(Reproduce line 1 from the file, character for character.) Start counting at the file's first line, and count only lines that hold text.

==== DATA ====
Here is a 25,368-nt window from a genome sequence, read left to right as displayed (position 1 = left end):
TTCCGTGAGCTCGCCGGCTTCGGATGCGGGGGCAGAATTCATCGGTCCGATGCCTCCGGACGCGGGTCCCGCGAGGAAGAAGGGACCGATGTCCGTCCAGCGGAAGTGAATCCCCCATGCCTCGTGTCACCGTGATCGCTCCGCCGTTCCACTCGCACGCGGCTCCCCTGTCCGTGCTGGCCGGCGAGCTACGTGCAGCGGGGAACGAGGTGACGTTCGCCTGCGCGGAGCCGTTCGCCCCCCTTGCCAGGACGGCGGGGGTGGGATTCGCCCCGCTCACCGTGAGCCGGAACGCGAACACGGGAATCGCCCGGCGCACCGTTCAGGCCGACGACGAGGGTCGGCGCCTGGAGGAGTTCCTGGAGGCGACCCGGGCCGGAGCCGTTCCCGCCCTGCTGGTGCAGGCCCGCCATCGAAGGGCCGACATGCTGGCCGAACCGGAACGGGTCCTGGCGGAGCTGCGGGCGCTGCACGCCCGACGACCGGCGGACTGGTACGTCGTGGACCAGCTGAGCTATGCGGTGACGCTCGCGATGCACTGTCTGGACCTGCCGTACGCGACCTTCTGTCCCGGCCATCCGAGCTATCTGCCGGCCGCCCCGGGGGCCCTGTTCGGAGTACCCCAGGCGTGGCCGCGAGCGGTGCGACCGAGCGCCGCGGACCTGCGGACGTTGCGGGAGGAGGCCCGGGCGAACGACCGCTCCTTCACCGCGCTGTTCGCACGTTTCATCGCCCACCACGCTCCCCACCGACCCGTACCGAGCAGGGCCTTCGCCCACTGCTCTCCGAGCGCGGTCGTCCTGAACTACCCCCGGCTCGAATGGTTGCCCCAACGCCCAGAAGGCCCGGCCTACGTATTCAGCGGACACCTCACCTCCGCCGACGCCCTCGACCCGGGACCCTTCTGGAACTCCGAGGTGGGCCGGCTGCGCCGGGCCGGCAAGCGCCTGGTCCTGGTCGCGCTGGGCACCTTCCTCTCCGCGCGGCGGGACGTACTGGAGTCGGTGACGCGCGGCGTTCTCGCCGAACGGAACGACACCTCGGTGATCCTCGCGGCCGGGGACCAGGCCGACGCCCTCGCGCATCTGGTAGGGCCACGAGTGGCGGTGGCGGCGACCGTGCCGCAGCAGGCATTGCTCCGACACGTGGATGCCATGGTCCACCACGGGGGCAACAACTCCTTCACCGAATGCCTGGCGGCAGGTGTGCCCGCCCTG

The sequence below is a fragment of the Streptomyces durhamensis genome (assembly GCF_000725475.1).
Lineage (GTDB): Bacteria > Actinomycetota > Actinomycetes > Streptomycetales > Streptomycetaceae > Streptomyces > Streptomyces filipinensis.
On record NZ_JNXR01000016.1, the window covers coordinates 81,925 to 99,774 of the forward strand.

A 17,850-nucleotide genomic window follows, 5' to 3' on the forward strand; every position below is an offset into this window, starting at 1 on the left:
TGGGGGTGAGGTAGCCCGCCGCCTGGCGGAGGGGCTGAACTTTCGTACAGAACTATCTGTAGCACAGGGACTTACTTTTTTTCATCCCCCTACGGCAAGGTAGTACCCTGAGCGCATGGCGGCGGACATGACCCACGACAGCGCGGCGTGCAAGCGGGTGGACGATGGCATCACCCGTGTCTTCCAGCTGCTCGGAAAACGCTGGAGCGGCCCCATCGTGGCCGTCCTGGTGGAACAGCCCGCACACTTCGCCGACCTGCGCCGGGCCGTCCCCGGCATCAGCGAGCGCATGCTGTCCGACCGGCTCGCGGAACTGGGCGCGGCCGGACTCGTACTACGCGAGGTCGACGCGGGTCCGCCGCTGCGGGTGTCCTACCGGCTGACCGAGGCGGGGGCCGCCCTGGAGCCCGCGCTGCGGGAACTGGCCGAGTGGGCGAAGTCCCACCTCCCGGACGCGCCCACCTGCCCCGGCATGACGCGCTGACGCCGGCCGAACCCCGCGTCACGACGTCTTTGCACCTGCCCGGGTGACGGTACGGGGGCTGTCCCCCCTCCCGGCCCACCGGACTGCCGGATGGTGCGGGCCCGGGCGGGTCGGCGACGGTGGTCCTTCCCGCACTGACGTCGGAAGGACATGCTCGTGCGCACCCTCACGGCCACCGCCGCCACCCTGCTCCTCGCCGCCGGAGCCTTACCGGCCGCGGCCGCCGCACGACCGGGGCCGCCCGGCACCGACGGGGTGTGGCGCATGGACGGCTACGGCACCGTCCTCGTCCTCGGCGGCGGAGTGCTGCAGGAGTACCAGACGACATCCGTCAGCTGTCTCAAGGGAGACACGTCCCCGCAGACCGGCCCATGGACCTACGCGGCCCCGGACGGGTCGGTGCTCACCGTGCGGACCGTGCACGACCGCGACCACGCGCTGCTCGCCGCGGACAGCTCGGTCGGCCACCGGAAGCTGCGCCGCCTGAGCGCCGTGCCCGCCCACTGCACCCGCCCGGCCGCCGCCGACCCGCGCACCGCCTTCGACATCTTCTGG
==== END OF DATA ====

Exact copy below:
Here is a 25,368-nt window from a genome sequence, read left to right as displayed (position 1 = left end):